PHOENIX (May 9, 2018)—Protecting at-risk people from the searing summer heat. That continues to be the goal of the Heat Relief Network organized by the Maricopa Association of Governments (MAG). With triple digit temperatures on the rise, the network offers places where people can donate items like water bottles, hats or sunscreen, or where those in need can go for water, shade, or indoor refuge.

The network began in 2005 as a result of a deadly heat wave that killed more than 30 people in Maricopa County in just one devastating week. The Maricopa region has seen an alarming increase in heat-related deaths, with 155 confirmed deaths in 2017, and more than 20 cases still under investigation.

MAG Heat Relief Network

“Many of these were people experiencing homelessness. Some were people working outside. Most were homebound adults. Others were visitors who underestimated the Arizona heat,” says MAG Chair Jackie Meck, mayor of Buckeye. “Just one person is too many. The Heat Relief Network provides relief for those suffering in the heat, and offers places you can go to donate.”

The Phoenix region averages 110 days of triple-digit temperatures.

“As the region has more days of extreme heat, it is important for the community to collaborate to provide water and heat refuge for those who need it,”” says Buckeye City Councilmember Michelle Hess, who chairs the MAG Human Services and Community Initiatives Committee. “Last year, an impressive number of agencies signed up to become partners, with 138 organizations providing water and cooling stations, and 116 serving as collections sites.”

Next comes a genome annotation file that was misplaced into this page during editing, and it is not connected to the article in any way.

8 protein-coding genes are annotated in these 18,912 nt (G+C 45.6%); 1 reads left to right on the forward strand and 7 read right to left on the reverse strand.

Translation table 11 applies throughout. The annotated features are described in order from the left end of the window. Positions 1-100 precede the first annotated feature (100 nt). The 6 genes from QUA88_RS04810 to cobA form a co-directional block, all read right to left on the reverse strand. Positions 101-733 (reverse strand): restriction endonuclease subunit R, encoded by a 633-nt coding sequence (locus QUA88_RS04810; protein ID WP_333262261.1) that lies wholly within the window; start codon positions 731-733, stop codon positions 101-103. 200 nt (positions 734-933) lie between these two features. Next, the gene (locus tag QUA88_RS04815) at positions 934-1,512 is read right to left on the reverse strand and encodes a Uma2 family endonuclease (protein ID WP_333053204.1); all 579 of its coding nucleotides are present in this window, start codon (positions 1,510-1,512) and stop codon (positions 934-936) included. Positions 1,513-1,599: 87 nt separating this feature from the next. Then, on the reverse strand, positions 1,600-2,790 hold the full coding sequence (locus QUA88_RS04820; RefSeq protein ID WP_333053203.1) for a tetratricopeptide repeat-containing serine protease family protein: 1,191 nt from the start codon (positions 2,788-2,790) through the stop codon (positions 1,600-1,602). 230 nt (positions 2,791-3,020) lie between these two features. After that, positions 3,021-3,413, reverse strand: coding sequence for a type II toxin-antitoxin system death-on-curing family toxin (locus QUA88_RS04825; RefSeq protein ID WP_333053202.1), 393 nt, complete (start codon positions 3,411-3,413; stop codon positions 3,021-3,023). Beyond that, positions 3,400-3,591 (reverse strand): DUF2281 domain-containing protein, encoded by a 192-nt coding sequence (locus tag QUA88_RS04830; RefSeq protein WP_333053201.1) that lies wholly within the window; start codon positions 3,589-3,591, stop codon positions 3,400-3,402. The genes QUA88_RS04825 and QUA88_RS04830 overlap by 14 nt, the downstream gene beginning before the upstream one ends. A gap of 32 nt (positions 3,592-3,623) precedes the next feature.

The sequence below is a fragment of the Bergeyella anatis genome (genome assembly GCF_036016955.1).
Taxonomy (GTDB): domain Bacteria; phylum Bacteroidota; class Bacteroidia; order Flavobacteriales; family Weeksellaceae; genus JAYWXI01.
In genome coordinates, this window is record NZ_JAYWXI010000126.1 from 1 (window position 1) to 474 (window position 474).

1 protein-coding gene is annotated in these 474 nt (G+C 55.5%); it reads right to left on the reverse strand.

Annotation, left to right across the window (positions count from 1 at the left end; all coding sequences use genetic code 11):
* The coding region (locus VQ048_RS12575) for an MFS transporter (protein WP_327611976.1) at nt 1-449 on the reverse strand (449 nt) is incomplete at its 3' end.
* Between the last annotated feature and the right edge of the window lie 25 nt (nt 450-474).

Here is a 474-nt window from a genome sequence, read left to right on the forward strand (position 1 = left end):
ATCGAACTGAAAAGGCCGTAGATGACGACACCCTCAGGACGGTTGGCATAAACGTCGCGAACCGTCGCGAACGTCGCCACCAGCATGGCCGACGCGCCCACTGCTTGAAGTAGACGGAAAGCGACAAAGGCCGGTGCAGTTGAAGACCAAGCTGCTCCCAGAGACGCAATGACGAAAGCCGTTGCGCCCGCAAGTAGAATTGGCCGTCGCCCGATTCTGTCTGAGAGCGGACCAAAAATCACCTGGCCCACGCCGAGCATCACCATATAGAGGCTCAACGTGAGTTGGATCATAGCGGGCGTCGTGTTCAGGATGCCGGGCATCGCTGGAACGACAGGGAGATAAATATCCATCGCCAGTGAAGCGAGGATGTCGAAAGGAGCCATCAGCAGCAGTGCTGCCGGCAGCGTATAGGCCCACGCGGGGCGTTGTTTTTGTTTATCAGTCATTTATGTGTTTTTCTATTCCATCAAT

The Heat Relief Network brings together municipalities, nonprofit agencies, faith-based organizations, businesses, and individuals who mobilize to provide resources to those who are vulnerable. MAG coordinates with partners to map resources for the Heat Relief effort, including information on public transportation to water stations or indoor cooling. The free interactive map is provided in English and Spanish at relief. There, individuals seeking help can find the closest refuge site, where they can cool down and get bottled water. Those wishing to donate water, money, or toiletries can find the nearest donation site.

The Heat Relief Network encourages voluntary partnerships with organizations in Maricopa County that can provide service on nights and weekends, when heat continues to affect Arizonans and visitors alike. Learn more about heat safety, and sign up to receive excessive heat warnings from the National Weather Service.

Those interested in donating water or other contributions, or with questions about the Network can contact Maria Piña at (602) 254-6300.

# # #